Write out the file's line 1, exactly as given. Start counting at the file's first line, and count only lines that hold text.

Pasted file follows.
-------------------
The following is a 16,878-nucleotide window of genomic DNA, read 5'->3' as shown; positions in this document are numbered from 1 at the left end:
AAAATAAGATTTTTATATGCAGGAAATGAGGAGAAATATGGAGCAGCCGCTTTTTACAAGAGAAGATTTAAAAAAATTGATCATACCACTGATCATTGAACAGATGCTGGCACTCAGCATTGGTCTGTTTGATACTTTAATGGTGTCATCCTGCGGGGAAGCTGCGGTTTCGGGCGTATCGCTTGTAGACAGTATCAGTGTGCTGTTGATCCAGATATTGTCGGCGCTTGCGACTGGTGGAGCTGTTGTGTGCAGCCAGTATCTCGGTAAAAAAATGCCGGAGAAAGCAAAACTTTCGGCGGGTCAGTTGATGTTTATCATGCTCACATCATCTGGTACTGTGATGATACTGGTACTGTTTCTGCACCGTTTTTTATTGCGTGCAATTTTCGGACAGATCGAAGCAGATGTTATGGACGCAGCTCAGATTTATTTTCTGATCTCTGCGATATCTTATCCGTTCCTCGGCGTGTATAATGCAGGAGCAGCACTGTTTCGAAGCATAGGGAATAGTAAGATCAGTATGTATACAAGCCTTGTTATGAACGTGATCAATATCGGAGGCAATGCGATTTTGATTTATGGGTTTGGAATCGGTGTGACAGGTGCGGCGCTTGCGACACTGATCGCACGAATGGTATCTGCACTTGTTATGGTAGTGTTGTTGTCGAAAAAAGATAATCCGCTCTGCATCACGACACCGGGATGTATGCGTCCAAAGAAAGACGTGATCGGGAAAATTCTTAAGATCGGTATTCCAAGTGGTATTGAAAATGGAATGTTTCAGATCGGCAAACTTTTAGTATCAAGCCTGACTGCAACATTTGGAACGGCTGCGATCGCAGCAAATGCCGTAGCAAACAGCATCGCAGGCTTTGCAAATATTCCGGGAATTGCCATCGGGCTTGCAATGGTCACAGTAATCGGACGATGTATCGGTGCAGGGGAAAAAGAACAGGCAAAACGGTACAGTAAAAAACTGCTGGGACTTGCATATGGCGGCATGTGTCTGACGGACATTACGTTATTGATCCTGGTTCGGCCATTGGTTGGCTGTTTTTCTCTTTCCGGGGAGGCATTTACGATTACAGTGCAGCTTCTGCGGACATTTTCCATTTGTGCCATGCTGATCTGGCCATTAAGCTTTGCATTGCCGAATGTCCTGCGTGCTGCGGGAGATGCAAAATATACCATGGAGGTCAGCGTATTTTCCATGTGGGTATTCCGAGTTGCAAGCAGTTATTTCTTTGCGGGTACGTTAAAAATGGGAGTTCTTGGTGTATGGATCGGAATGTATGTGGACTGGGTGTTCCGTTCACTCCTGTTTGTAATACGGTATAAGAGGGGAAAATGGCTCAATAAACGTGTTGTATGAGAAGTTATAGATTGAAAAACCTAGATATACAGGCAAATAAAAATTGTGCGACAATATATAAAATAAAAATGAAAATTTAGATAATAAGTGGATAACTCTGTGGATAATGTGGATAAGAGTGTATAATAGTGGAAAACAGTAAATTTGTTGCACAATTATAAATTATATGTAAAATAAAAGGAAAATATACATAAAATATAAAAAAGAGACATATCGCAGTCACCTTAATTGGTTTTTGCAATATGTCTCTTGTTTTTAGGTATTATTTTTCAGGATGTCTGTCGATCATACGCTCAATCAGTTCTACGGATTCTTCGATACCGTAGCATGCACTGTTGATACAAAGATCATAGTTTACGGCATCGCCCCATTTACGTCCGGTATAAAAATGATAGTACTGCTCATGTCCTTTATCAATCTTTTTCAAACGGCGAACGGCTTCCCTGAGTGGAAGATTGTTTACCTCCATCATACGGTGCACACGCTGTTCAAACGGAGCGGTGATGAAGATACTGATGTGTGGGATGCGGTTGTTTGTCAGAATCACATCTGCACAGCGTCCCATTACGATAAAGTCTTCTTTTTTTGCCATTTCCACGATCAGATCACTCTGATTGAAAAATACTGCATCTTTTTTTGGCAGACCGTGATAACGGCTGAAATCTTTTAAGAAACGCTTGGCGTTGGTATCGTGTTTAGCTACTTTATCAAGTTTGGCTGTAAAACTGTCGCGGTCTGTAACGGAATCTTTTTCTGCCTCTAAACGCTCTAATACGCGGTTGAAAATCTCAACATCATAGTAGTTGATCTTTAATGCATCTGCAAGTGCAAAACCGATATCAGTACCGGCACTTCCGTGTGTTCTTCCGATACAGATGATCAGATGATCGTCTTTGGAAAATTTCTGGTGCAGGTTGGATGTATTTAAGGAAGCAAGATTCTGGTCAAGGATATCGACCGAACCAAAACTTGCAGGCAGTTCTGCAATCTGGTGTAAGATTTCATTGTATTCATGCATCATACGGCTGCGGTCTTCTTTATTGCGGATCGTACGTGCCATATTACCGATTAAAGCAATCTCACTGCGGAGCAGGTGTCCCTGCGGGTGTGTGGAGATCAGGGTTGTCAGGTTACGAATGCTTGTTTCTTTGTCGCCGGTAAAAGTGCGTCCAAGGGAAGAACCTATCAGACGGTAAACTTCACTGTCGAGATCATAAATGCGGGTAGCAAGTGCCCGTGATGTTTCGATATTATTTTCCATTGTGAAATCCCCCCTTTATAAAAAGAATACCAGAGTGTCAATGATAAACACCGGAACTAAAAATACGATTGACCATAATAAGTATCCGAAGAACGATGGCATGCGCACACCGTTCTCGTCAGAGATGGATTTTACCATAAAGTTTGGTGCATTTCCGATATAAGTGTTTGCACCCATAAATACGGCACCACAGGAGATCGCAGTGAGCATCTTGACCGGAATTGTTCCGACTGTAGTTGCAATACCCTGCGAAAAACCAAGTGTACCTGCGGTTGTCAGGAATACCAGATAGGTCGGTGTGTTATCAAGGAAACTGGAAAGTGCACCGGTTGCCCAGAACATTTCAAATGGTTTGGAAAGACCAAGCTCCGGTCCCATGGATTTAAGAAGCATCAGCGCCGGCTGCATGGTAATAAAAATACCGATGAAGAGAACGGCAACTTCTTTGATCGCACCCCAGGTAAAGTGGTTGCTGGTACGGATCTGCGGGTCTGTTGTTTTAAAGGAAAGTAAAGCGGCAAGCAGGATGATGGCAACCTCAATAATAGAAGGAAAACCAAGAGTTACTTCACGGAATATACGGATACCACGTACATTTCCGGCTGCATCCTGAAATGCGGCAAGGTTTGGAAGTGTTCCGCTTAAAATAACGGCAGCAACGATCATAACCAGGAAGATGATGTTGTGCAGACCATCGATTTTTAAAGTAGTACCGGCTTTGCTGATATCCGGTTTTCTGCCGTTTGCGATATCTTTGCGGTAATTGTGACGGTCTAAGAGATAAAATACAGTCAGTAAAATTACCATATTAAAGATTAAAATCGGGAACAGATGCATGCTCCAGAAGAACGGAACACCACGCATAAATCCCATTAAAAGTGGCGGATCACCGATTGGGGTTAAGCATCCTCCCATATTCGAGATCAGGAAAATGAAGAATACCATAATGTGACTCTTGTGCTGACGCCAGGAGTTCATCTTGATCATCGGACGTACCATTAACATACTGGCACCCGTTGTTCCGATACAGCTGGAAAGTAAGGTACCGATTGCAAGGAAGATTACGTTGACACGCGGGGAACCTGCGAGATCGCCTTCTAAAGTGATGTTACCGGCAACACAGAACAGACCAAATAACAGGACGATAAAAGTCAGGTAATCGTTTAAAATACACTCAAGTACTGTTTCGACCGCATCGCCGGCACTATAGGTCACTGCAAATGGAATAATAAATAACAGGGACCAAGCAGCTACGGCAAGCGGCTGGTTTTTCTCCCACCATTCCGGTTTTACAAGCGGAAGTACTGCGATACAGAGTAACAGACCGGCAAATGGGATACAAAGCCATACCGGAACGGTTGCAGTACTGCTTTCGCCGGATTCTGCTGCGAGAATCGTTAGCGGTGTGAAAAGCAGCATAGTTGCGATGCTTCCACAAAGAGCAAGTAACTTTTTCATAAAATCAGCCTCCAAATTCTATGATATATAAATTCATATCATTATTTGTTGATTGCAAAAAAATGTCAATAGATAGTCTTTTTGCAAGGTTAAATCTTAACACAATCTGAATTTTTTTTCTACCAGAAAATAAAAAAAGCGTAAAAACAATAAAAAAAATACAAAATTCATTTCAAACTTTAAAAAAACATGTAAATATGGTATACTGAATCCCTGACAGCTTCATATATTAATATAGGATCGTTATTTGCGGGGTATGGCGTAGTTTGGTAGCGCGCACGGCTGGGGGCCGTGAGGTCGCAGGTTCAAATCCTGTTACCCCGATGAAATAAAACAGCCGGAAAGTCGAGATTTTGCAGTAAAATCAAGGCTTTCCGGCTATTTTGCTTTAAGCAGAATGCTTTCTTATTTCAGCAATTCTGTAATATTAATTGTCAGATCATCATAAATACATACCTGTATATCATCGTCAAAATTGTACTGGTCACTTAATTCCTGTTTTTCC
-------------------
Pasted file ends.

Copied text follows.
The following is a 16,878-nucleotide window of genomic DNA, read 5'->3' as shown; positions in this document are numbered from 1 at the left end: